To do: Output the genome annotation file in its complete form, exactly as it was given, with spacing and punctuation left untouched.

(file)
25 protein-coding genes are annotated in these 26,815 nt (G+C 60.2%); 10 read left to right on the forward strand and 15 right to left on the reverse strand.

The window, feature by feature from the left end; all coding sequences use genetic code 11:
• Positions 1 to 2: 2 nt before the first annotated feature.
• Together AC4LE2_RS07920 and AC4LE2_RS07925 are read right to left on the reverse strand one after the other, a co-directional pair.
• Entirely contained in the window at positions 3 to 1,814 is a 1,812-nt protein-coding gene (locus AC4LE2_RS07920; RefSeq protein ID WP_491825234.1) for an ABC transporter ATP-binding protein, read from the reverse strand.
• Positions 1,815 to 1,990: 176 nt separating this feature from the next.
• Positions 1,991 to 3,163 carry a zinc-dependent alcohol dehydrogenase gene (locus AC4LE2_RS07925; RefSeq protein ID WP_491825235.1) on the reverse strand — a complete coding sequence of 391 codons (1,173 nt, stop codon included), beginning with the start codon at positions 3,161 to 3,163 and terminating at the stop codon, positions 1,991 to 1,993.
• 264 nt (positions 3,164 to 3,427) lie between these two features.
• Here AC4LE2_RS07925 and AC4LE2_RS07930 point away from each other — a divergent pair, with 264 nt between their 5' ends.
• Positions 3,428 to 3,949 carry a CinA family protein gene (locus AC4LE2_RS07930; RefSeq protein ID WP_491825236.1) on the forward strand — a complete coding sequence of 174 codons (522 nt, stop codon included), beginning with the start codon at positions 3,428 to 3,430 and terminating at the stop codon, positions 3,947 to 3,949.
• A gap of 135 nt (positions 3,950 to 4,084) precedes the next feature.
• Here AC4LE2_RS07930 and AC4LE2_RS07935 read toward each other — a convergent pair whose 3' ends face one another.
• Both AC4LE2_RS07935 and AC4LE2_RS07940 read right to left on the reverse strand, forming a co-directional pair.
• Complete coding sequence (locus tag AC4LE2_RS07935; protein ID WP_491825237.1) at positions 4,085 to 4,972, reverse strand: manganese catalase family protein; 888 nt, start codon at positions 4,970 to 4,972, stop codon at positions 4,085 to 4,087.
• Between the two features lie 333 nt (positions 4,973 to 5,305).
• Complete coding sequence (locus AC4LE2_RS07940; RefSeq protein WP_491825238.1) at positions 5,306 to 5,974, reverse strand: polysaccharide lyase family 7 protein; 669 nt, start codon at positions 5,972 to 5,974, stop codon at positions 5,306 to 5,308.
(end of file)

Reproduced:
25 protein-coding genes are annotated in these 26,815 nt (G+C 60.2%); 10 read left to right on the forward strand and 15 right to left on the reverse strand.

The window, feature by feature from the left end; all coding sequences use genetic code 11:
• Positions 1 to 2: 2 nt before the first annotated feature.
• Together AC4LE2_RS07920 and AC4LE2_RS07925 are read right to left on the reverse strand one after the other, a co-directional pair.
• Entirely contained in the window at positions 3 to 1,814 is a 1,812-nt protein-coding gene (locus AC4LE2_RS07920; RefSeq protein ID WP_491825234.1) for an ABC transporter ATP-binding protein, read from the reverse strand.
• Positions 1,815 to 1,990: 176 nt separating this feature from the next.
• Positions 1,991 to 3,163 carry a zinc-dependent alcohol dehydrogenase gene (locus AC4LE2_RS07925; RefSeq protein ID WP_491825235.1) on the reverse strand — a complete coding sequence of 391 codons (1,173 nt, stop codon included), beginning with the start codon at positions 3,161 to 3,163 and terminating at the stop codon, positions 1,991 to 1,993.
• 264 nt (positions 3,164 to 3,427) lie between these two features.
• Here AC4LE2_RS07925 and AC4LE2_RS07930 point away from each other — a divergent pair, with 264 nt between their 5' ends.
• Positions 3,428 to 3,949 carry a CinA family protein gene (locus AC4LE2_RS07930; RefSeq protein ID WP_491825236.1) on the forward strand — a complete coding sequence of 174 codons (522 nt, stop codon included), beginning with the start codon at positions 3,428 to 3,430 and terminating at the stop codon, positions 3,947 to 3,949.
• A gap of 135 nt (positions 3,950 to 4,084) precedes the next feature.
• Here AC4LE2_RS07930 and AC4LE2_RS07935 read toward each other — a convergent pair whose 3' ends face one another.
• Both AC4LE2_RS07935 and AC4LE2_RS07940 read right to left on the reverse strand, forming a co-directional pair.
• Complete coding sequence (locus tag AC4LE2_RS07935; protein ID WP_491825237.1) at positions 4,085 to 4,972, reverse strand: manganese catalase family protein; 888 nt, start codon at positions 4,970 to 4,972, stop codon at positions 4,085 to 4,087.
• Between the two features lie 333 nt (positions 4,973 to 5,305).
• Complete coding sequence (locus AC4LE2_RS07940; RefSeq protein WP_491825238.1) at positions 5,306 to 5,974, reverse strand: polysaccharide lyase family 7 protein; 669 nt, start codon at positions 5,972 to 5,974, stop codon at positions 5,306 to 5,308.